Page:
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anxiety 246Roots of youth anxiety 

From an article by the Institute of Family Studies

Joseph Davis is a Research Professor of Sociology at the University of Virginia. In his new book, Chemically Imbalanced, he shares his observations on the deeper roots of youth anxiety.

Professor Davis, with the help of his students, has interviewed many teens over the past decade. Anxiety in teens is on the rise and constitutes the leading mental health issue among American youth. Frequently-cited surveys show that the number of adolescents diagnosed with an anxiety disorder is growing and more and more are reporting feeling overwhelmed.

What’s going on?

Psychologists, who provide most of the commentary, put their finger on a number of social phenomena contributing to all the distress. The causes they mention include preoccupations with safety now common in schools, the constant and insidious comparisons kids make to each other on social media, the high stakes testing and college admissions process, and the “over-parented, over-trophied” ways in which so many children are raised. And the solutions they offer for high anxiety typically center on medical interventions, such as behavioral therapy or medication in the more severe cases and, generally, on the teaching of life skills that promote resilience, mindfulness, wellness, and the like.

Professor Davis feels these observations and recommendations certainly have merit but suggests that they do not go deep enough. They miss something fundamental about how childhood itself has been reconfigured and therefore what may be the greatest sources of unease.

In his experience of listening to young people talk about the pressures of their social worlds, what stands out is the way in which they are required to conceive of their lives. Much of what once constituted a way of life that was imparted to children—involving traditions and communal purpose, rites of passage and stable institutional reference points—has disappeared. Now, youth must define themselves and the shape of their lives—who they want to be and become—by primarily referencing their own preferences, desires, and choices. They are urged to project a future and treat themselves and the social world as though every constraint and limitation is essentially malleable. Obstacles are “variables” that can be moderated or eliminated by their hard work and creative efforts. And they are virtually compelled to represent this biographical project, this “story you choose to live in,” as one young man put it, to others—from peers to college admissions officers—in a way that demonstrates and confirms its upward progress and realization.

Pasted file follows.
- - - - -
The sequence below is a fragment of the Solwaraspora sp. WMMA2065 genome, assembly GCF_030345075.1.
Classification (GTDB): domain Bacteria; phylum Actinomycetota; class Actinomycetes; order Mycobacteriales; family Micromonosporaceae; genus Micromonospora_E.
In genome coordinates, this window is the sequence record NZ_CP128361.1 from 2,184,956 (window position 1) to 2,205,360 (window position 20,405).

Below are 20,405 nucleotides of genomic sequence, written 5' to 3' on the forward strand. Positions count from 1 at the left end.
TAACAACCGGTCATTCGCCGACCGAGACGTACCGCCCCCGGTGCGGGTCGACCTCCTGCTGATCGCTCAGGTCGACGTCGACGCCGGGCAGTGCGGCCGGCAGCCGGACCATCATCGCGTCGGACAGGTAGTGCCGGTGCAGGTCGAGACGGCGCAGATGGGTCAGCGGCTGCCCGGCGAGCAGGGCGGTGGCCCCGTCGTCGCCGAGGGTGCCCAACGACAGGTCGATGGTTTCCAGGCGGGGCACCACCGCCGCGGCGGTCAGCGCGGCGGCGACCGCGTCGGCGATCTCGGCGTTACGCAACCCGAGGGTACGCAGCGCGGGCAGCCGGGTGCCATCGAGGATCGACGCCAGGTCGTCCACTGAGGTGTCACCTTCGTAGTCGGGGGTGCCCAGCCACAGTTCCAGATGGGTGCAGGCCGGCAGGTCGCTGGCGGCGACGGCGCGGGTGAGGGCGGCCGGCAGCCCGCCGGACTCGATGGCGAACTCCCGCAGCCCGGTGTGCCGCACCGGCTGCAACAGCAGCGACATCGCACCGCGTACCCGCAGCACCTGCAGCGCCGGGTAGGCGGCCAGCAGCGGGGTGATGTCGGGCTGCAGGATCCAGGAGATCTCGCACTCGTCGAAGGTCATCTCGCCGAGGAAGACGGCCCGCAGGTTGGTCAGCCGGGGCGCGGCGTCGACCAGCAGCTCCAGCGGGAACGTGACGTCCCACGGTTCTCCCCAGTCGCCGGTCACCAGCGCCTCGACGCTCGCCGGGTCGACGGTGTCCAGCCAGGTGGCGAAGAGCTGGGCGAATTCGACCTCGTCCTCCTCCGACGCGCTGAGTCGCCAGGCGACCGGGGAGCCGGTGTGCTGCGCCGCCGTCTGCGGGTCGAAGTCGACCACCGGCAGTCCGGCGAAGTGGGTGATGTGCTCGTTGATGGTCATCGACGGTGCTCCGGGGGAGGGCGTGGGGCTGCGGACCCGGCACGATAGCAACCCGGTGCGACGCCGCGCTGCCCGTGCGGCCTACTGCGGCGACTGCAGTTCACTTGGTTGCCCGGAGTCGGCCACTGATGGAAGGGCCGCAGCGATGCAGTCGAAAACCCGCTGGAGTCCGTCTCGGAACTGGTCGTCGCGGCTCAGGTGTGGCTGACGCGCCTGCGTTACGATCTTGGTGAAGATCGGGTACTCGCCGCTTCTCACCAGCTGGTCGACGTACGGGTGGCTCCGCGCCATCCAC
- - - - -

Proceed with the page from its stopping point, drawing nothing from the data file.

For young people, especially, enacting their life in terms of choice carries many risks. It creates a powerful and relentless type of ethical responsibility for their own well-being. They become their choices, so to speak, in the sense that their choices are taken—by themselves and by others—as the realization of their personal attributes, values, and priorities, as reflecting back upon them as the sort of person they are, and as demanding justification with reasons, motives, and aspirations. In the face of failure, confusion, or disapproval, decisions cannot be attributed to social obligations, institutional norms, or role requirements. 

And, as young people are only too aware, this self-making project is not made in a vacuum. It is made in a context of status competition and constant comparison and in light of often unforgiving ideals and normative expectations. Among these expectations, the duty to stand out and to attain their distinctive potential are particularly fraught. 

It is each person’s duty, as many kids report, to “live up to their potential.” The specific direction is theirs to determine by their own autonomous choices, but the injunction carries unmistakable expectations. Potential is a language of possibilities, of as yet unrealized and untapped abilities. It implies the overcoming of limitations and, whatever one’s achievements, a continuous demand for more. There is no blood test to determine if you are being “all you can be.” The only way to know is to prove to others and yourself that you can be a lot. 

As has long been recognized, the inability to realize important goals produces high rates of distress. Being “impressive” and being the “best” at whatever one does are two such goals. They are not the only ones, and the list could go on to include other attributes and markers of a good self, from being smart and outgoing to being fit and athletic. Flipped around, the list is a chronicle of the ever-expanding ways to fall short, disappoint, and be inadequate. Almost inevitably, young people find themselves struggling to measure up.

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From an article by the Institute of Family Studies, 01/04/2020

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